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Old 10-28-2016, 12:52 PM   #1
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Tire load rating vs trailer weight

so I need some help, My Wildcat came with 205/75R15 load range C tires, the tires state they hold 1820 lbs, adding all four tires I get 7280 lbs. My trailer GVWR 7620. To me this is a deficit of 340 lbs, the manufacture says these tires are certified by NTSB to be correct for the vehicle. An I supposed to subtract the tongue weight from my weight calculations ?
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Old 10-28-2016, 12:54 PM   #2
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Yes subtract tongue weight.....
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Old 10-28-2016, 02:15 PM   #3
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Thanks

Thanks, guess that puts me in the green as far as weight goes, just barely
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Old 10-28-2016, 02:29 PM   #4
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Thanks, guess that puts me in the green as far as weight goes, just barely


Correctly loaded, you should have a MINIMUM of 10% of the trailer weight as tongue weight. Take this to the maximum the trailer should ever weigh (GVWR), and you should have 762 lbs of tongue weight and 6,858 lbs on the axle. This should give you 422 lbs minimum of buffer. By not maxing out to GVWR or going more than 10% tongue weight and your buffer increases.
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Old 10-28-2016, 03:19 PM   #5
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Correctly loaded, you should have a MINIMUM of 10% of the trailer weight as tongue weight. Take this to the maximum the trailer should ever weigh (GVWR), and you should have 762 lbs of tongue weight and 6,858 lbs on the axle. This should give you 422 lbs minimum of buffer. By not maxing out to GVWR or going more than 10% tongue weight and your buffer increases.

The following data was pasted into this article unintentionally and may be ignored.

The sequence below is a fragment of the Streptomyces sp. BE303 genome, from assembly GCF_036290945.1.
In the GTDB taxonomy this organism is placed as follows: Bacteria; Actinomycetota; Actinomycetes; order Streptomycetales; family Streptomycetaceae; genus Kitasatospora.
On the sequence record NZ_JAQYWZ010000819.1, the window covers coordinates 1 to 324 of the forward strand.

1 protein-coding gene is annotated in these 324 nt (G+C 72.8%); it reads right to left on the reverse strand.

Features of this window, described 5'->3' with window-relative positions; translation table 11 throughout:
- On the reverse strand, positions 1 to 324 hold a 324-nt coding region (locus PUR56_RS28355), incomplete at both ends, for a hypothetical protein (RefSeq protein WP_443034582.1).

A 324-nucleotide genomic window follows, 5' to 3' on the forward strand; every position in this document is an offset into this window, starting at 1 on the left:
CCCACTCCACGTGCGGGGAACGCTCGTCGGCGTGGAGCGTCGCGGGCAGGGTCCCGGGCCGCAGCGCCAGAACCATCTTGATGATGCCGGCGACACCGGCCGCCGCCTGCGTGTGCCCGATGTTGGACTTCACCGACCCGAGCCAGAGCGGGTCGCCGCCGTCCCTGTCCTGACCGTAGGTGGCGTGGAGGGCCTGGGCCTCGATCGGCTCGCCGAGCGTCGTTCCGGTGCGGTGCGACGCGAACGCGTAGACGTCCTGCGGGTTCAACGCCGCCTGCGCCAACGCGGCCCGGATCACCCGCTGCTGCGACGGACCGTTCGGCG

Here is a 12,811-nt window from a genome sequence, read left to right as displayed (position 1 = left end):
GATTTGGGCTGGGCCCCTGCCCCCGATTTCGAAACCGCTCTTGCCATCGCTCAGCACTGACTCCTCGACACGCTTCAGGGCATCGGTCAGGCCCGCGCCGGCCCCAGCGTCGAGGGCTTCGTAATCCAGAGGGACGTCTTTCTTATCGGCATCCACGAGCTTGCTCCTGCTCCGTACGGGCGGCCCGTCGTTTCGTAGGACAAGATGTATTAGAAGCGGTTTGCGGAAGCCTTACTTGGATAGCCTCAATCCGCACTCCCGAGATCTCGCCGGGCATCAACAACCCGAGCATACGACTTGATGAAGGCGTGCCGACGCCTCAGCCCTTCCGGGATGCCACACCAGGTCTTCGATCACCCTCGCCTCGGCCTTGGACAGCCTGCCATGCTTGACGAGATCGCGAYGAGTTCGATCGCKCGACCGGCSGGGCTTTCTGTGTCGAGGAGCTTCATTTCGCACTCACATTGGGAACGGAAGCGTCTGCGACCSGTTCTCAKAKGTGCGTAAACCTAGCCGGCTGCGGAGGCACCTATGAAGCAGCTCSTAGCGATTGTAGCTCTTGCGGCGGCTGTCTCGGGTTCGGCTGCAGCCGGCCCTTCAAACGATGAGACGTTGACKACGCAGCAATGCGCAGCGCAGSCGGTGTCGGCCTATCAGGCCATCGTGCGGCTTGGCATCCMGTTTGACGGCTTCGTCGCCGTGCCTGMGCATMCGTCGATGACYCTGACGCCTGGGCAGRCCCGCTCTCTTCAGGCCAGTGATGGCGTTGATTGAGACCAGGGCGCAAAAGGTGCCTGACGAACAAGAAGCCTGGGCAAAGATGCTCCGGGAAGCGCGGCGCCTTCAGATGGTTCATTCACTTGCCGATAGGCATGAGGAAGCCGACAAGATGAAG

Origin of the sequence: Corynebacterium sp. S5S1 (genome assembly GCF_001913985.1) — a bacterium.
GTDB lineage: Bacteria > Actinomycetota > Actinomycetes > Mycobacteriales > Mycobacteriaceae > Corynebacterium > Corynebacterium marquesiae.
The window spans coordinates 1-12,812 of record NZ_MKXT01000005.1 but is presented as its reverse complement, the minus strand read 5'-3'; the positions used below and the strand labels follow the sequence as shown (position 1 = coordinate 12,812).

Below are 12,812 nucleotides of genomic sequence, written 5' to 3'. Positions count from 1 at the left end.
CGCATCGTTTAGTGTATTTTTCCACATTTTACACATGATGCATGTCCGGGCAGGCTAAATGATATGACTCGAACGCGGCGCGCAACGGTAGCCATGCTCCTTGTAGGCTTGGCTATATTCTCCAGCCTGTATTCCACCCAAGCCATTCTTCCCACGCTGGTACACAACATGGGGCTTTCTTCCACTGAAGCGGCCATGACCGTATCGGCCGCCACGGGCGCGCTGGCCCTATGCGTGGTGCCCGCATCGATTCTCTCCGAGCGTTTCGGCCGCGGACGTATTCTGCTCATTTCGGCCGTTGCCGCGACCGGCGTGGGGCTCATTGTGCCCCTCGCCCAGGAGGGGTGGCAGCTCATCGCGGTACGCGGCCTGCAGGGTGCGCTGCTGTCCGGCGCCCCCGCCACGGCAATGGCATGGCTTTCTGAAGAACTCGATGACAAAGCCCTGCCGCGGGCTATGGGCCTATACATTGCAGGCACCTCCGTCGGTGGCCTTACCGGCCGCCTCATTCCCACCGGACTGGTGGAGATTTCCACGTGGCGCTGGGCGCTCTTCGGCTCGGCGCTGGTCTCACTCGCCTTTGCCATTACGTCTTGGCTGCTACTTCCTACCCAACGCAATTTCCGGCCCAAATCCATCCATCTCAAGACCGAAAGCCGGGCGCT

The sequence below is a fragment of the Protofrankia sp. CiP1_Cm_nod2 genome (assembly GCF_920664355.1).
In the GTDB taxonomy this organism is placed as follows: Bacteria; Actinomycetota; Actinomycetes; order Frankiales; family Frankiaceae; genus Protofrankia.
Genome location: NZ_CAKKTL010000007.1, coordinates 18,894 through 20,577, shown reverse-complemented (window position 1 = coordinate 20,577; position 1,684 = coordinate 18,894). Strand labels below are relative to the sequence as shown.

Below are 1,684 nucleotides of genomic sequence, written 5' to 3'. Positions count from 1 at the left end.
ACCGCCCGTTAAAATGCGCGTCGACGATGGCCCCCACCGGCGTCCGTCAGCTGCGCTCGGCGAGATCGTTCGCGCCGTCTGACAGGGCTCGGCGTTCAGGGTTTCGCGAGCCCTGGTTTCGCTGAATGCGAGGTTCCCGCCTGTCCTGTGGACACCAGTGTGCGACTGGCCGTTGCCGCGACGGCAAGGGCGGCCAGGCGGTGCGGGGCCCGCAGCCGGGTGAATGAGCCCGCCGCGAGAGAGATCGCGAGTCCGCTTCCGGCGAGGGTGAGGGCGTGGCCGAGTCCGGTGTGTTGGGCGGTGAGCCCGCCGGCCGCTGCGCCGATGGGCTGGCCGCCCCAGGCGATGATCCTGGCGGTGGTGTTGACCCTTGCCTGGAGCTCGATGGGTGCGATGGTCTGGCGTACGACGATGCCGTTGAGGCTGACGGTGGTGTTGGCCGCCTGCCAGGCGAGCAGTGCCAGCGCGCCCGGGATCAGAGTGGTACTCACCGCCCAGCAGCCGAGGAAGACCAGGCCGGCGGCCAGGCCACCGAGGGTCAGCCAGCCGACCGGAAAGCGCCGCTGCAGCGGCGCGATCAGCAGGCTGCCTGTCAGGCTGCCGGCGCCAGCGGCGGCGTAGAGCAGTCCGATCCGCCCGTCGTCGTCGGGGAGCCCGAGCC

Thanks, that doesn't seem like a great safety margin judging by some of the threads I have read, but it gets FR off the hook.
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Old 10-28-2016, 04:33 PM   #6
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And that exact reason is why I upgraded to D rated after I did the math on my unit.


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Old 10-28-2016, 04:39 PM   #7
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Correctly loaded, you should have a MINIMUM of 10% of the trailer weight as tongue weight. Take this to the maximum the trailer should ever weigh (GVWR), and you should have 762 lbs of tongue weight and 6,858 lbs on the axle. This should give you 422 lbs minimum of buffer. By not maxing out to GVWR or going more than 10% tongue weight and your buffer increases.
The tongue weight on a 5er should be between 17 and 25% of the gross weight, that's how they get by with a "C" rated tire. If I were the OP I would move up to the "D" or even "E" if the rim can hold the the "E" PSI...
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Old 10-28-2016, 07:13 PM   #8
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Yup, *just* enough. That is how they design and build them. Violently agreed that a bit of safety margin would be appreciated.
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Old 10-28-2016, 07:46 PM   #9
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Mine had C rated tires from the factory. After about a year I upgraded to load range E tires and added a TPMS system. MUCH less stress and worry.
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Old 10-28-2016, 08:44 PM   #10
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What is TMPS ? I plan on upgrading at least to "D" if not E.


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Old 10-28-2016, 09:58 PM   #11
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Tire Pressure Monitoring System
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Old 10-29-2016, 12:46 PM   #12
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I upgraded my E rated to G614's with less than 1000 miles on them. Peace of mind and our crappy pot holed roads made it a no brainer for me.
Just make sure your rims are rated for the increase psi. I was lucky and mine were rated for the G rating. This surprises me because FR and others are always looking to save a few bucks. Maybe they know many people are going to upgrade and did us a favor ?